Writing in leading Norwegian financial daily Dagens Næringsliv, Tapad founder Are Traasdahl shares his 10 best tips for how to secure funding for your startup idea:
#1 Prep like you’ve never prepped before
You need to know more about your startup and your idea than anybody else. No one should be able to pin you down. Obtain as much information about the investor you are about to meet as you possibly can. Read interviews and try to find out what triggers their investment interest and what companies they have invested in. Be truthful and build trust.
#2 Follow up after the meeting
In Tapad, we followed a simple principle: We did not hire anybody who didn’t send a follow-up mail within 24 hours after being interviewed. The same rule goes for meetings with investors. You need to find a way to continue following up in a way that adds value for the recipient. It’s key to establish trust with the investor and that is earned over time.
#3 Don’t ask for money
When meeting investors, the best way to distinguish yourself from 90% of the other entrepreneurs is not to ask for money. Rather, see it as an opportunity to build a relationship with the investor over time. Build more trust by outlining the three most important milestones for your company in the next six months (in terms of team, customers, technology and so on) and ensure you provide updates when you reach these targets. Of course this requires planning so you don’t need to seek funding at the point you’re starting to run out. When you need funding, make contact with the top five that have helped you the most and followed you over time.
#4 Invite your investor to help
The best investor meetings are the ones where you spend 15-20 minutes presenting your startup and then work with your investor to find out how you can build a fantastic company together. Investors want to contribute. They want to share their experience. Be sure to make good use of this. Investors want to contribute with their own experiences. Be sure to make good use of this.
For example, present the biggest challenges facing your startup and ask “how would you solve this?” I did this with David Rosenblatt. He is a legend in my former industry (sold Doubleclick to Google for over USD 3 bln). I always came to him with a question and two alternative answers, and asked him which he would have chosen. It created a completely different dynamic. It led to an investment from him and in return I got one of the top minds in the world to help me with a strategic choice, for free.
#5 Show that you’re data-driven
A company that has and uses tools to analyse their own business is likely to make decisions based on data, even if these go against the original hypotheses. Show your investor that your team makes decisions based on data, and give an account of the hypotheses you have rejected and what kind of evaluations you have made. This builds trust and shows that you will be able to handle challenges in the future and that you are open to pivoting with regards to product and business model if necessary.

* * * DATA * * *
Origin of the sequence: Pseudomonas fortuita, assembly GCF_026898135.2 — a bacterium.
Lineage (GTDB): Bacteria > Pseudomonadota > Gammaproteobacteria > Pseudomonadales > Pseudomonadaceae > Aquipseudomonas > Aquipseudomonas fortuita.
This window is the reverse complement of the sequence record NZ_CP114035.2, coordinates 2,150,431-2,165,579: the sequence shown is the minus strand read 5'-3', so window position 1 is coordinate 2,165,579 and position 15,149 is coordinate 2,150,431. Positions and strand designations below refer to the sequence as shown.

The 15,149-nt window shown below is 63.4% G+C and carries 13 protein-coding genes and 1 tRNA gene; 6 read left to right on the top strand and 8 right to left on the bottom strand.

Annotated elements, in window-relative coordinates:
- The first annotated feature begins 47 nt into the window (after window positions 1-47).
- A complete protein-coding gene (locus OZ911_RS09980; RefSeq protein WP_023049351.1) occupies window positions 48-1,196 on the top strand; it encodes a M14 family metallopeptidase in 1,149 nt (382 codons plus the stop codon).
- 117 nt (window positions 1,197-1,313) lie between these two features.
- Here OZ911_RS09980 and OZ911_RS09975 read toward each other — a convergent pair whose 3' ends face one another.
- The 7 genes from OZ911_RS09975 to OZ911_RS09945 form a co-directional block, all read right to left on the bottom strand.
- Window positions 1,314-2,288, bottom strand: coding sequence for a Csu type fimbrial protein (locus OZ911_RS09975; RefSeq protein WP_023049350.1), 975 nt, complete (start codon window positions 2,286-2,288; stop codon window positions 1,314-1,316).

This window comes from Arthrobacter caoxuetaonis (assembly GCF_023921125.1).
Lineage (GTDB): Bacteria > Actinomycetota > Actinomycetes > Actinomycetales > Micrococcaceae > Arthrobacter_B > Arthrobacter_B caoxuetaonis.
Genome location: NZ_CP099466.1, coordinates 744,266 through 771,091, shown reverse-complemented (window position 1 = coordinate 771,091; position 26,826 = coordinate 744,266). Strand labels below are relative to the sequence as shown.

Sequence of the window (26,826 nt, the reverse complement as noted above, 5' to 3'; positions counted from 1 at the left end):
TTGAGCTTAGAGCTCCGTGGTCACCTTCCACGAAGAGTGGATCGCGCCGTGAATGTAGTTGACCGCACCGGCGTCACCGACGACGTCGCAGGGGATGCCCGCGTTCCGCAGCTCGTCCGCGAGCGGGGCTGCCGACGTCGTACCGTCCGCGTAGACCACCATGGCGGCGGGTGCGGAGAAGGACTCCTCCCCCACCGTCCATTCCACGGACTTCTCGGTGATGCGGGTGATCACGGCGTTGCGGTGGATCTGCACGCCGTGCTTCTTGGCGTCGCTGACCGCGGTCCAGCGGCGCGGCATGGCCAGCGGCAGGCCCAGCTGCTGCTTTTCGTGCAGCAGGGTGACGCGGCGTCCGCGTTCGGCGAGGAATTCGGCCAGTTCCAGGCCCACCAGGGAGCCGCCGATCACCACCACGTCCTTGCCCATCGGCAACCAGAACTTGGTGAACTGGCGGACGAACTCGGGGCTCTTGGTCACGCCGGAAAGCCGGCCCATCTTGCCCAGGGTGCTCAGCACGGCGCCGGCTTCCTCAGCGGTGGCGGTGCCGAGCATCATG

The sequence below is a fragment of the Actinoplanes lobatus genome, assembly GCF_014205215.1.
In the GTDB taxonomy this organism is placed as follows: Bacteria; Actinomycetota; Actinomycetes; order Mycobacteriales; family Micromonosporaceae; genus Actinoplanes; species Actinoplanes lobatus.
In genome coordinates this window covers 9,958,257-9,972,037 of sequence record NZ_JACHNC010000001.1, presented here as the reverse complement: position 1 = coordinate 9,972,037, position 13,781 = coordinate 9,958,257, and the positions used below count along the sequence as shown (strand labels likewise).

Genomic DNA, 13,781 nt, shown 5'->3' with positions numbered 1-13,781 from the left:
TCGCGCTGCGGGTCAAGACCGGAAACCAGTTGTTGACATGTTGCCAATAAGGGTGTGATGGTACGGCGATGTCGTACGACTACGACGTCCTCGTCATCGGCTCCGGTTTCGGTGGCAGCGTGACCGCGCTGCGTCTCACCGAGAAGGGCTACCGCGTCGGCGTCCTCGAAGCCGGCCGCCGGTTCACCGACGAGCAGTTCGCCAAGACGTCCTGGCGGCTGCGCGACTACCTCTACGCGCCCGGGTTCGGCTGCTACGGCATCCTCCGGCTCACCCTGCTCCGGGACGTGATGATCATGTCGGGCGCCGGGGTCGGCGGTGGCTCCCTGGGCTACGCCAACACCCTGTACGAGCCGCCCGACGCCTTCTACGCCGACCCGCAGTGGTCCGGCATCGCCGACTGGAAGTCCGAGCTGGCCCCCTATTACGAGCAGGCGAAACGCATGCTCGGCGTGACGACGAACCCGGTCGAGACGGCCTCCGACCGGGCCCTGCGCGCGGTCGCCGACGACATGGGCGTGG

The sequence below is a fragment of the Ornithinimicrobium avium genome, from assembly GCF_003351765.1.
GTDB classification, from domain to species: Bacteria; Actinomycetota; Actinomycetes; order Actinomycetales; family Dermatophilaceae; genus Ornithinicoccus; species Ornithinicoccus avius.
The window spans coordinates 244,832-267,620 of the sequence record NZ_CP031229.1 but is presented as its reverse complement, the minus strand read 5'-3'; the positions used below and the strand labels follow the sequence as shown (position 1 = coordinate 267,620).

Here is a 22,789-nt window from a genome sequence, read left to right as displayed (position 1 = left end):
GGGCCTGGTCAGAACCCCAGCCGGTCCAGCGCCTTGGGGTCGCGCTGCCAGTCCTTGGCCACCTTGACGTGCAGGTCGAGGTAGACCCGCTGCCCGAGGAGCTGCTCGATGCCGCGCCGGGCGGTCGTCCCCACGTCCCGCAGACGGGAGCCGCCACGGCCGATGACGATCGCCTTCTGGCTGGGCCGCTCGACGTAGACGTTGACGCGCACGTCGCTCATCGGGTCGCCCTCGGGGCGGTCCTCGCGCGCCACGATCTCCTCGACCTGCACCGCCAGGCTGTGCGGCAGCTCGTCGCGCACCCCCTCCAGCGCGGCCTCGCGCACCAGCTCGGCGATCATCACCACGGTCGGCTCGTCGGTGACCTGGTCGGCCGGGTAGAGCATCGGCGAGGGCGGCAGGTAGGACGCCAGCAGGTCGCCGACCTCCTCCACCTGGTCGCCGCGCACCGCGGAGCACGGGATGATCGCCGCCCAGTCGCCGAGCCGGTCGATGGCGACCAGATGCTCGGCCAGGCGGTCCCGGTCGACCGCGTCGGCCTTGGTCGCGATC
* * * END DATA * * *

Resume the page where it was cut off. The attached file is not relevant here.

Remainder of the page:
#6 Your personal story
This one is a bit difficult. What is it that drives you? What kinds of experiences have shaped you? Don’t be afraid of becoming a bit personal. A few years back, I invested in a company in New York called Mparticle. The entrepreneur had already sold a company to Yahoo for a lot of money and could easily retire. The only question I asked him was why he wanted to start a new company. He said he felt Yahoo had treated him badly after the deal was closed and now he wanted to “show them” what they were missing out on. His company has now become number one in its market. Yahoo has not.
#7 Visualise your product
Investors are assessing a vast number of ideas each year. Despite their high analytical capacity, there is no way that they can understand all industries and technologies. I strongly recommend demonstrating and visualising the technology with a prototype. Don’t be afraid of simplifying something that is complex and show it in an easy way.
#8 Customer success = your success
Not even the smartest investors can argue against great customer feedback. One tip is to build a simple feedback form where your customers rank your product from one to five stars after each session. Do not scale the company until you have a rating of 4.7.
Take the scores back to your team and to your potential investor. I would much rather have ten customers who are true fans and who love the product, than thousands of customers who are so so about it.
#9 Scalable, protectable and profitable
Biggest in a new, small market – or small in a large, established market? I prefer the first. Show that you have 80 per cent market share in a disruptive small market with lots of potential (think Microsoft with a dominating market share in operating systems in 1978 when only a few computers were sold). Show also that the technology development means that your market becomes large and that you are “pulling up the ladder behind you” to maintain your share when the market explodes.
Everyone says they have a good team so show it by letting your team present to the investors. There are plenty of egocentric entrepreneurs who fail to build a good team. Push the other team members forward. Let them run presentations so the investor realises that you’re a leader and not a solo player who enjoy the sound of your own voice.
This op-ed was written by Are Traasdahl in DN 11.01.2018 and is published here with his permission.